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An occasional publication for the then Sport and Exercise Psychology Section, based on a workshop held in December 1996
The topic of cognitive enhancement in sport and exercise was covered comprehensively, with most papers focusing upon the use of cognitive strategies for improving performance. Two papers took a different view by examining the role of exercise in improving cognitive skills, decision making and creative thinking.
There was a mix of tried and tested procedures standing alongside methods that were in the course of being developed by the speakers. Both qualitative and quantitative approaches to cognitive enhancement were highlighted, while laboratory-based studies of motor skills stood comfortably alongside those involving emotional control strategies for both groups and individuals.
Professional and ethical issues in sport and exercise settings
The life cycle of a sport psychologist
Lisa Smith and Craig Mahoney
What applied sport psychologists often don't do: on empowerment and independence
John Kremer and Deirdre Scully
The sport psychologist as a member of the sport science team
Ailsa Anderson and Claire Rhoden
Delivering and evaluating a psychological skills training programme for athletes and coaches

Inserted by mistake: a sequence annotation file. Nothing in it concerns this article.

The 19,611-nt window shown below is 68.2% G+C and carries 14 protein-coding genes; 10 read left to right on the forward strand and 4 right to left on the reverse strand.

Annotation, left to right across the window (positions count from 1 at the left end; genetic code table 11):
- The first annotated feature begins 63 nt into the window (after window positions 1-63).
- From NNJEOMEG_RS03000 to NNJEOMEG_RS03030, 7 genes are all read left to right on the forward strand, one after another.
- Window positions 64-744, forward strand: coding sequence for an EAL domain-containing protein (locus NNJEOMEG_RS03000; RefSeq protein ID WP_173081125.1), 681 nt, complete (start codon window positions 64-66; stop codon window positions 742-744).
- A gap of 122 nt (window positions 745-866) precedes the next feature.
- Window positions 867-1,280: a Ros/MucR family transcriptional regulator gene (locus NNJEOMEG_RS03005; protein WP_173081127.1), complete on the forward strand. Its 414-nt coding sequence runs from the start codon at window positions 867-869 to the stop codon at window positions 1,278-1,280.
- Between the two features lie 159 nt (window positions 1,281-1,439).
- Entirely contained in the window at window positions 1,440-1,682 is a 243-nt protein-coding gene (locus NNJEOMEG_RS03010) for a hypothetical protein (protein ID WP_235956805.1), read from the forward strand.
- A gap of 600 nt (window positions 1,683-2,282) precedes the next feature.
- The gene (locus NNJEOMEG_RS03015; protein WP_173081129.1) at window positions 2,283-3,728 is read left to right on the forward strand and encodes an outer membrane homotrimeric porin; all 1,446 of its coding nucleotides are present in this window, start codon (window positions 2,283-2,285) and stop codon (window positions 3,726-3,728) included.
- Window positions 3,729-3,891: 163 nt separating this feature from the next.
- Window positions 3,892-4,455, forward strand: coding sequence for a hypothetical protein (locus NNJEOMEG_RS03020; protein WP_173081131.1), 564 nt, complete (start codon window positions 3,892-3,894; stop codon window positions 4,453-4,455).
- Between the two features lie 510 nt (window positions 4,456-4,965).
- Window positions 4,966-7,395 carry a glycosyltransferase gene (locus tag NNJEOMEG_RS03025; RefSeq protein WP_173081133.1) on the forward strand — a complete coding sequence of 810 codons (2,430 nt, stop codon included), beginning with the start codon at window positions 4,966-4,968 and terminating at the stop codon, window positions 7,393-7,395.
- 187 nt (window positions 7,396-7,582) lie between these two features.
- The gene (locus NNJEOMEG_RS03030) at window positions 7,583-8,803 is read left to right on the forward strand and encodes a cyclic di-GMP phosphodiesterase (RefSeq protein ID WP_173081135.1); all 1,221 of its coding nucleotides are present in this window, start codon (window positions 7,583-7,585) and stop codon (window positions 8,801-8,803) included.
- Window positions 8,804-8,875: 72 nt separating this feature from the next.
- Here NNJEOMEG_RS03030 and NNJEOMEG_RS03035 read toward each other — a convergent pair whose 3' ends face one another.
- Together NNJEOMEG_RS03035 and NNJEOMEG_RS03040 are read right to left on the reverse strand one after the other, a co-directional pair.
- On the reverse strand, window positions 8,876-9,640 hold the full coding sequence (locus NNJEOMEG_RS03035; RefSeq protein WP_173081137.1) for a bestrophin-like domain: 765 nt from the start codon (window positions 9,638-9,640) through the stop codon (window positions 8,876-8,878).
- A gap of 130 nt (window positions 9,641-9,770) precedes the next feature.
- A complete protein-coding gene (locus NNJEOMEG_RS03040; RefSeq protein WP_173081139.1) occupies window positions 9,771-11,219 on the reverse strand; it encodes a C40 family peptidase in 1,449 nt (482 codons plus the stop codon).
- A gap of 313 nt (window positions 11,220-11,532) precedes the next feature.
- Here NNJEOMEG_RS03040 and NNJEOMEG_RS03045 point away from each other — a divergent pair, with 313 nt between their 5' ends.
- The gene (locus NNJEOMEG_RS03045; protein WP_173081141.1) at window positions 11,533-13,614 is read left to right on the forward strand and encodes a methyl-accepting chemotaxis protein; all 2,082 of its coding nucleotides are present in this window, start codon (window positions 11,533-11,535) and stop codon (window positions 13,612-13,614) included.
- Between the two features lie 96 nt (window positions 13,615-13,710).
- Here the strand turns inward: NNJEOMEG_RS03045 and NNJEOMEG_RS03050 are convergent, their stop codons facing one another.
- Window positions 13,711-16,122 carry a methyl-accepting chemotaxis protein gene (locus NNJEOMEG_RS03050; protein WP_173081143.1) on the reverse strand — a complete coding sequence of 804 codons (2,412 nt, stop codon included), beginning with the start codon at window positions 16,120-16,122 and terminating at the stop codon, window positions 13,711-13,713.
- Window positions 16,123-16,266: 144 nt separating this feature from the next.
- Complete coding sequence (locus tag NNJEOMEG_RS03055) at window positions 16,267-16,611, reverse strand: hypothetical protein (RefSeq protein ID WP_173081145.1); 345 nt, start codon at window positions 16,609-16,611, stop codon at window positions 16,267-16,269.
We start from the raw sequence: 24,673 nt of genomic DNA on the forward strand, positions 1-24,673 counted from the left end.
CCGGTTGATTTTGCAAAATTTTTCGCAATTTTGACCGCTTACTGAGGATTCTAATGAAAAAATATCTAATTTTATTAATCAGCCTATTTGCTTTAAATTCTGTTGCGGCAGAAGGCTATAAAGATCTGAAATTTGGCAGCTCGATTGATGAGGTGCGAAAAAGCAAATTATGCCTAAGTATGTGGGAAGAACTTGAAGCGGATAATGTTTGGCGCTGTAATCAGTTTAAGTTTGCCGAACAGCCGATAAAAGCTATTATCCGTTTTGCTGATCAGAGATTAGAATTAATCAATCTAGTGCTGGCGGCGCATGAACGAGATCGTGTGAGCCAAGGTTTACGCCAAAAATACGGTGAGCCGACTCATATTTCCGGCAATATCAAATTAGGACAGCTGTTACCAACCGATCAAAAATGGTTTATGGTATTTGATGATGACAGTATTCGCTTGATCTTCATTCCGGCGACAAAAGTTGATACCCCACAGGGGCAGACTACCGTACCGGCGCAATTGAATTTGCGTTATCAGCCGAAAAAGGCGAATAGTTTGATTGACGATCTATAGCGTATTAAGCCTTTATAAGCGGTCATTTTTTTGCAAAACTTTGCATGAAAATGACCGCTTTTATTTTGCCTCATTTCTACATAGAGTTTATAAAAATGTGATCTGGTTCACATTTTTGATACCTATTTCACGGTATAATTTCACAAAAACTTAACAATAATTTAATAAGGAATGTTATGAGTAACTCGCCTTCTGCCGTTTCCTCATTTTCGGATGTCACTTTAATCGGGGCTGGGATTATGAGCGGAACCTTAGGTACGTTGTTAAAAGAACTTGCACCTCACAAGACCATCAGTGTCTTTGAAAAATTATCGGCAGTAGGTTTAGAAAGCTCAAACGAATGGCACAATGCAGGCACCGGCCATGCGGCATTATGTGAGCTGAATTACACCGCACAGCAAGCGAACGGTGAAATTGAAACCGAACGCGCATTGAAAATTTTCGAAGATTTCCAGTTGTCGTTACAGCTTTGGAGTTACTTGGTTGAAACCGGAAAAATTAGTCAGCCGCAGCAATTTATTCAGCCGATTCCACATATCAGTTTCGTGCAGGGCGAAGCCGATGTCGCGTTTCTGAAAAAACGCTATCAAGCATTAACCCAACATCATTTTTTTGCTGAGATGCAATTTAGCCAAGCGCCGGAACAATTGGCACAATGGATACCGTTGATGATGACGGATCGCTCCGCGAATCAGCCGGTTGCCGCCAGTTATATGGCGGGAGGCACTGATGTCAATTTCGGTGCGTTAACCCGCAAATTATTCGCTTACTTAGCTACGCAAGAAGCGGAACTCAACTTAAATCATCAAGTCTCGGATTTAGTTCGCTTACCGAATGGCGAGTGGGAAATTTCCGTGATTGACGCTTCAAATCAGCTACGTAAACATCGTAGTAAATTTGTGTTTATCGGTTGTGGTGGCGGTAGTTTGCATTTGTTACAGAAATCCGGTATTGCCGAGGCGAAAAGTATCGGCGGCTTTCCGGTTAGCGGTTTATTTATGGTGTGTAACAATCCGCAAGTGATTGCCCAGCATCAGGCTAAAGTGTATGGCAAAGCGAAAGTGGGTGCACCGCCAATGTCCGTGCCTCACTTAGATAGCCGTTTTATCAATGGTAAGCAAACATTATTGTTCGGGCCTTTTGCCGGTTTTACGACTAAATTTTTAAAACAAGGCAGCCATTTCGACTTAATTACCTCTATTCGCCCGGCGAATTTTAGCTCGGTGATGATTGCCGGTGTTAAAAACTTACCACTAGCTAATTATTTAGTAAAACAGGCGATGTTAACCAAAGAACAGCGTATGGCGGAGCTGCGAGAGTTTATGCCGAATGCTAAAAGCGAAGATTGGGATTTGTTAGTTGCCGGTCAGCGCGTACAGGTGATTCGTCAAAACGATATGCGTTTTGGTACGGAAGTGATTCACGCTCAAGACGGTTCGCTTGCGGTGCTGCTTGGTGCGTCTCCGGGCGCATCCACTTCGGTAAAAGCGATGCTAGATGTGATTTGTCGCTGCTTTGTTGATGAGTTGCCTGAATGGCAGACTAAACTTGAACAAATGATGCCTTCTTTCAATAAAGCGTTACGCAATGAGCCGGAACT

Derek Milne and Alan Common
Sport psychology and occupational psychology: a long overdue partnership
Perceptual expertise in sport: research, theory and practice
Mark Williams and Keith Davids
Working in domains of analysis: individual, team and organizational consultancy
Applied sport psychology and motor racing: two case studies
Sport psychology and the schoolboy footballer: a case study
Fighting fat Stateside: a psychological programme for weight-loss, self-esteem and exercise promotion
Sarah Partington and Elizabeth Partington
Life style management: behavioural implications of nutritional depletion in sport
What could sport psychologists do for runners?
Evaluation, planning and organizing skill acquisition programmes in sport: the role of ecological sport psychologists
Keith Davids, Craig Handford and Mark Williams
The status quo and the future